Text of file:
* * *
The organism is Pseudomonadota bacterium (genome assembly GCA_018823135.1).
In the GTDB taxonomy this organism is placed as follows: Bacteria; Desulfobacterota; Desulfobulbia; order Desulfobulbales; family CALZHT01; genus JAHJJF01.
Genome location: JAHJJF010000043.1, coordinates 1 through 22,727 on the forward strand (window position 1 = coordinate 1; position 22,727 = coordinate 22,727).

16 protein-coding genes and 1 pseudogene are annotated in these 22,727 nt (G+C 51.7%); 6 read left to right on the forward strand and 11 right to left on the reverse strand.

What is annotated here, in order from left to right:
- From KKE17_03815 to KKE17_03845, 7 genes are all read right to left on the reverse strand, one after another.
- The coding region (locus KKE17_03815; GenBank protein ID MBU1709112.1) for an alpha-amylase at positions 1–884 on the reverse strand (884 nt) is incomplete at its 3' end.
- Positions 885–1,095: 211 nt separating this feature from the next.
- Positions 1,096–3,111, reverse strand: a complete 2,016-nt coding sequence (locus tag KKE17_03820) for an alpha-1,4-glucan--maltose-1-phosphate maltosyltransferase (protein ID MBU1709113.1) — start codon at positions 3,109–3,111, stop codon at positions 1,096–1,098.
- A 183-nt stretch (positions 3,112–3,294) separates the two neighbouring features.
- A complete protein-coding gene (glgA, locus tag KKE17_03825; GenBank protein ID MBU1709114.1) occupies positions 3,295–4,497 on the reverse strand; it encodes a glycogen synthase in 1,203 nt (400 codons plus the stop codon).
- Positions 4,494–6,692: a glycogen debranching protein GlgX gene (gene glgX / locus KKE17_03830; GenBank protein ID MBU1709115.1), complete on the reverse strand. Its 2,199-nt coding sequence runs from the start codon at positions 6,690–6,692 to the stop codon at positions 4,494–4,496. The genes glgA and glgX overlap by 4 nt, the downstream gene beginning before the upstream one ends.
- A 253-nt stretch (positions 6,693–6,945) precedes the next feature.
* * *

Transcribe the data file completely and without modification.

The organism is Pseudomonadota bacterium (genome assembly GCA_018823135.1).
In the GTDB taxonomy this organism is placed as follows: Bacteria; Desulfobacterota; Desulfobulbia; order Desulfobulbales; family CALZHT01; genus JAHJJF01.
Genome location: JAHJJF010000043.1, coordinates 1 through 22,727 on the forward strand (window position 1 = coordinate 1; position 22,727 = coordinate 22,727).

16 protein-coding genes and 1 pseudogene are annotated in these 22,727 nt (G+C 51.7%); 6 read left to right on the forward strand and 11 right to left on the reverse strand.

What is annotated here, in order from left to right:
- From KKE17_03815 to KKE17_03845, 7 genes are all read right to left on the reverse strand, one after another.
- The coding region (locus KKE17_03815; GenBank protein ID MBU1709112.1) for an alpha-amylase at positions 1–884 on the reverse strand (884 nt) is incomplete at its 3' end.
- Positions 885–1,095: 211 nt separating this feature from the next.
- Positions 1,096–3,111, reverse strand: a complete 2,016-nt coding sequence (locus tag KKE17_03820) for an alpha-1,4-glucan--maltose-1-phosphate maltosyltransferase (protein ID MBU1709113.1) — start codon at positions 3,109–3,111, stop codon at positions 1,096–1,098.
- A 183-nt stretch (positions 3,112–3,294) separates the two neighbouring features.
- A complete protein-coding gene (glgA, locus tag KKE17_03825; GenBank protein ID MBU1709114.1) occupies positions 3,295–4,497 on the reverse strand; it encodes a glycogen synthase in 1,203 nt (400 codons plus the stop codon).
- Positions 4,494–6,692: a glycogen debranching protein GlgX gene (gene glgX / locus KKE17_03830; GenBank protein ID MBU1709115.1), complete on the reverse strand. Its 2,199-nt coding sequence runs from the start codon at positions 6,690–6,692 to the stop codon at positions 4,494–4,496. The genes glgA and glgX overlap by 4 nt, the downstream gene beginning before the upstream one ends.
- A 253-nt stretch (positions 6,693–6,945) precedes the next feature.